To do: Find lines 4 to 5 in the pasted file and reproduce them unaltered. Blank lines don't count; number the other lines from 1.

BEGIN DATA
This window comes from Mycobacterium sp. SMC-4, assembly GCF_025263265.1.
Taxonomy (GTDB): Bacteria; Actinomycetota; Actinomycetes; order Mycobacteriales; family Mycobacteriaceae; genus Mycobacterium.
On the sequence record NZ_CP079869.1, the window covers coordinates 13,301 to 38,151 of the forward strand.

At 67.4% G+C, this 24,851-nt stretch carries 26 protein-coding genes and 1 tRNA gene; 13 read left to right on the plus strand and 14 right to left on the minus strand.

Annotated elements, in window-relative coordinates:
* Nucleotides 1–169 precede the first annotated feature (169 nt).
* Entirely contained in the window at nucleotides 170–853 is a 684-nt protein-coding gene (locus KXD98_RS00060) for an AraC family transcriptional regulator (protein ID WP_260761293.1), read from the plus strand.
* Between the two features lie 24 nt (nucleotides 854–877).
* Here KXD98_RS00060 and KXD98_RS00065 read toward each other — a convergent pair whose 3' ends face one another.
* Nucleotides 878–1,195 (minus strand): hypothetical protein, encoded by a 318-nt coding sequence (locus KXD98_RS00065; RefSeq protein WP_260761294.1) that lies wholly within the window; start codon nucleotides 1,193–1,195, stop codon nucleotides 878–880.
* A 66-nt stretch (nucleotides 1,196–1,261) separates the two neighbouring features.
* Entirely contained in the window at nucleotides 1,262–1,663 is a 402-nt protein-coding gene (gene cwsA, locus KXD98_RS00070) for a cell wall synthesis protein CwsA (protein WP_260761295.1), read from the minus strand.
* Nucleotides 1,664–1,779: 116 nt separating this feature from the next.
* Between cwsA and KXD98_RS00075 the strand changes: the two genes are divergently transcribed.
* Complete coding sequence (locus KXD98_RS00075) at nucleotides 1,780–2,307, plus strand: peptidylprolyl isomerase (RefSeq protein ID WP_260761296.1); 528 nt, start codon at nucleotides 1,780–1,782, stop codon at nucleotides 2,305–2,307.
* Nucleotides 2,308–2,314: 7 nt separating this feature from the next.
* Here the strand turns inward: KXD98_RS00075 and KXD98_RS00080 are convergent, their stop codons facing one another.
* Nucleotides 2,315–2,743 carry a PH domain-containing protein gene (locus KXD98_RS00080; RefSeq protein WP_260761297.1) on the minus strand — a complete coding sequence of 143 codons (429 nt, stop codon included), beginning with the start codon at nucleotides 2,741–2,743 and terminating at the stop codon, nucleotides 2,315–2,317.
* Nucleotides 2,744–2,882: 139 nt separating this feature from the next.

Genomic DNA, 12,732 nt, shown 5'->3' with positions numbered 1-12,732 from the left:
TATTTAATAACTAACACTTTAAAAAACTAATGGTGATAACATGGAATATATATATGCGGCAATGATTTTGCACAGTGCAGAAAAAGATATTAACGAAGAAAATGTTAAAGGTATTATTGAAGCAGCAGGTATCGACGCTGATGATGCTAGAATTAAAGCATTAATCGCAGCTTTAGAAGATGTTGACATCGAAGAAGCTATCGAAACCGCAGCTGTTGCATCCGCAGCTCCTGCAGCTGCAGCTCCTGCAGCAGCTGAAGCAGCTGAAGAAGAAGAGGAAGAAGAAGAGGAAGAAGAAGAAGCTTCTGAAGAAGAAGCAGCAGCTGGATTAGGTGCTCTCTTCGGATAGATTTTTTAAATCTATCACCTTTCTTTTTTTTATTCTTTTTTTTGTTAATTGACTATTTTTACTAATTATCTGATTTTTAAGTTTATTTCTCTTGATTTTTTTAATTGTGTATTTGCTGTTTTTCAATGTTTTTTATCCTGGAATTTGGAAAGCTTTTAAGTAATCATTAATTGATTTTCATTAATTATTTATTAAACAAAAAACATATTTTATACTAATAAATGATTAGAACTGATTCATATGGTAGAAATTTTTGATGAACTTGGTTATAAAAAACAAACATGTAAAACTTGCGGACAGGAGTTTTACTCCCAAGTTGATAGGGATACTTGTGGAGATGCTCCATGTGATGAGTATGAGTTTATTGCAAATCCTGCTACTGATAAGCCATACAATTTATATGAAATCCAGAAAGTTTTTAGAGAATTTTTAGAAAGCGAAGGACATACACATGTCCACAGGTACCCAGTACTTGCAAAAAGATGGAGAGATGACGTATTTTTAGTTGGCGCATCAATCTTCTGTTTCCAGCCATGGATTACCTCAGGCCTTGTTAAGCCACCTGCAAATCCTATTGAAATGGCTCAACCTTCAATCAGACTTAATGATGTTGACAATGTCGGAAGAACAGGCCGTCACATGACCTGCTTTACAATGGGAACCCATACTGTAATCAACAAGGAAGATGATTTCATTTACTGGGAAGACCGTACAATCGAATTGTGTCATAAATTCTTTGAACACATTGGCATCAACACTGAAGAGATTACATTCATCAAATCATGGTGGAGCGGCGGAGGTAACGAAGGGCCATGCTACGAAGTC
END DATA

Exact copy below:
At 67.4% G+C, this 24,851-nt stretch carries 26 protein-coding genes and 1 tRNA gene; 13 read left to right on the plus strand and 14 right to left on the minus strand.

Annotated elements, in window-relative coordinates: